Fear not, this isn’t a personal journal entry…it’s a recap of a great talk I attended last weekend by PEP (Parent Encouragement Program)’s Education Coordinator, Patti Cancellier. The topic, “Why Don’t My Kids Listen to Me,” could pack any room, and we all seem to have the same issues (repeated and ignored requests, “selective hearing disorder,” and the vast number of technology distractions that win our kids’ attention every time).
So, what can we, as parents, can do to turn up our volume…without actually turning up our volume, since screaming communicates desperation?
Cancellier noted that our society is much more democratic today. “Kids are like little scientists,” she said. “They try something, and if it works, they store it in their toolbox (for future use).” Those tools include ignoring, whining, etc. Parents, on the other hand, are so busy, she says, that we tend to resort to the same tactics over and over. She showed us scenarios where a parent starts with warnings, threats, bribes, screaming, and then the contrast – calm, patient, choices.
I love the concept of giving the child a choice – what Cancellier terms “a guided choice,” where either option is acceptable, but you’re giving the kid a feeling of empowerment; therefore, increasing compliance. Here are a handful of Cancellier’s tools:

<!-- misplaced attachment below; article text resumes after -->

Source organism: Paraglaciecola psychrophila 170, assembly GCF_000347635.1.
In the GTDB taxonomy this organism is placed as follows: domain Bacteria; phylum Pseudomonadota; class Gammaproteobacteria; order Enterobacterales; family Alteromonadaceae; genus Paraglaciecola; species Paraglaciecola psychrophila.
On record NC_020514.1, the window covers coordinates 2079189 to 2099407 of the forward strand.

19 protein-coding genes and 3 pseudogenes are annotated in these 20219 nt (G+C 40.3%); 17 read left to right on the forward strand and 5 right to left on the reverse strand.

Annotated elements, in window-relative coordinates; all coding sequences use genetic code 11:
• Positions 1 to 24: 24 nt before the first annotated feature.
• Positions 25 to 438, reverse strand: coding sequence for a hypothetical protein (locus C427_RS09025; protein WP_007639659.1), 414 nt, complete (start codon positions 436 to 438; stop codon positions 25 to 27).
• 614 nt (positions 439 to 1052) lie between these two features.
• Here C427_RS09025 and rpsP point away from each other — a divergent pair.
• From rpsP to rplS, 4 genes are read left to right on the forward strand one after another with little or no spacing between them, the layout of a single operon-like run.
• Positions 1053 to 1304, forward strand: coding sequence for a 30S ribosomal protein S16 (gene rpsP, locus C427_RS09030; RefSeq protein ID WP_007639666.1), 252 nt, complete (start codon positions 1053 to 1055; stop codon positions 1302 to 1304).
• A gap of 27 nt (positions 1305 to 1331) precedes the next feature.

— Speak at the child’s level – eye to eye – whenever possible
— Give a limited choice, not free choice – “Do you want to be your own homework boss, or do you want me to?”
— Work first, then play – Use “when/then” statements rather than threatening. “When you empty the dishwasher, then you can go out to play.”
She warns against wishy washy limits (train kids there’s plenty of room to bend/break the rules) and repeated requests (train kids to ignore).
It was a great morning, and Cancellier’s ideas were a great refresher course for what she refers to as “democratic parenting” – encouraging, firm, friendly.